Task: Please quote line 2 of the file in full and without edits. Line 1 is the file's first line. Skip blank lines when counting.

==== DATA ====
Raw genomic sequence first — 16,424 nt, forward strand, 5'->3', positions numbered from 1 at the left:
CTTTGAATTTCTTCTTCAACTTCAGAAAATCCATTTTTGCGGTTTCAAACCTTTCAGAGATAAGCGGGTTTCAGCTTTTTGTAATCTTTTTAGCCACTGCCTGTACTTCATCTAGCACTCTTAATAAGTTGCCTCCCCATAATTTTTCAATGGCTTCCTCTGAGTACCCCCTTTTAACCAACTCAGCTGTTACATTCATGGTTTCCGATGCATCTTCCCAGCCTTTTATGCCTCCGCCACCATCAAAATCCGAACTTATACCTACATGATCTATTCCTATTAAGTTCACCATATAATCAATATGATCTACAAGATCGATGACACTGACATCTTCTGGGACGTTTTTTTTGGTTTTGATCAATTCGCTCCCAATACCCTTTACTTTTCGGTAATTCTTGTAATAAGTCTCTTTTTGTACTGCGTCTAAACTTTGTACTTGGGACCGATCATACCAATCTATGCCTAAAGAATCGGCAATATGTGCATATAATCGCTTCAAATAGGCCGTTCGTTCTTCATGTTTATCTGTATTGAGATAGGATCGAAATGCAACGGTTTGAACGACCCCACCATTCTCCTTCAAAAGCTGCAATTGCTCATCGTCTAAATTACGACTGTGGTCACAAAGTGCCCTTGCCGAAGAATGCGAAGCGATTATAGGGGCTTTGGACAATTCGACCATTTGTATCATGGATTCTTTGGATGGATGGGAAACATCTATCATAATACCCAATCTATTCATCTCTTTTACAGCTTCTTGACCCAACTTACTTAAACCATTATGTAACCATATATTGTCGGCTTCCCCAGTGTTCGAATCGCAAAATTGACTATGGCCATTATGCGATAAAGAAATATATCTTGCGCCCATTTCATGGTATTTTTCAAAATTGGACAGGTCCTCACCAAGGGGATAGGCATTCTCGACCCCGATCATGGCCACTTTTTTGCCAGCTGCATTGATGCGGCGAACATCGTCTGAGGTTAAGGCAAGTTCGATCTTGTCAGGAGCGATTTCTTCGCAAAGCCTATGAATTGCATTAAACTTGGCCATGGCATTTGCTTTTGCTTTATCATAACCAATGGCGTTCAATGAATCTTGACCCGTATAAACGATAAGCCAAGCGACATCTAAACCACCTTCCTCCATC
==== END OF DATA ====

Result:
CTTTGAATTTCTTCTTCAACTTCAGAAAATCCATTTTTGCGGTTTCAAACCTTTCAGAGATAAGCGGGTTTCAGCTTTTTGTAATCTTTTTAGCCACTGCCTGTACTTCATCTAGCACTCTTAATAAGTTGCCTCCCCATAATTTTTCAATGGCTTCCTCTGAGTACCCCCTTTTAACCAACTCAGCTGTTACATTCATGGTTTCCGATGCATCTTCCCAGCCTTTTATGCCTCCGCCACCATCAAAATCCGAACTTATACCTACATGATCTATTCCTATTAAGTTCACCATATAATCAATATGATCTACAAGATCGATGACACTGACATCTTCTGGGACGTTTTTTTTGGTTTTGATCAATTCGCTCCCAATACCCTTTACTTTTCGGTAATTCTTGTAATAAGTCTCTTTTTGTACTGCGTCTAAACTTTGTACTTGGGACCGATCATACCAATCTATGCCTAAAGAATCGGCAATATGTGCATATAATCGCTTCAAATAGGCCGTTCGTTCTTCATGTTTATCTGTATTGAGATAGGATCGAAATGCAACGGTTTGAACGACCCCACCATTCTCCTTCAAAAGCTGCAATTGCTCATCGTCTAAATTACGACTGTGGTCACAAAGTGCCCTTGCCGAAGAATGCGAAGCGATTATAGGGGCTTTGGACAATTCGACCATTTGTATCATGGATTCTTTGGATGGATGGGAAACATCTATCATAATACCCAATCTATTCATCTCTTTTACAGCTTCTTGACCCAACTTACTTAAACCATTATGTAACCATATATTGTCGGCTTCCCCAGTGTTCGAATCGCAAAATTGACTATGGCCATTATGCGATAAAGAAATATATCTTGCGCCCATTTCATGGTATTTTTCAAAATTGGACAGGTCCTCACCAAGGGGATAGGCATTCTCGACCCCGATCATGGCCACTTTTTTGCCAGCTGCATTGATGCGGCGAACATCGTCTGAGGTTAAGGCAAGTTCGATCTTGTCAGGAGCGATTTCTTCGCAAAGCCTATGAATTGCATTAAACTTGGCCATGGCATTTGCTTTTGCTTTATCATAACCAATGGCGTTCAATGAATCTTGACCCGTATAAACGATAAGCCAAGCGACATCTAAACCACCTTCCTCCATC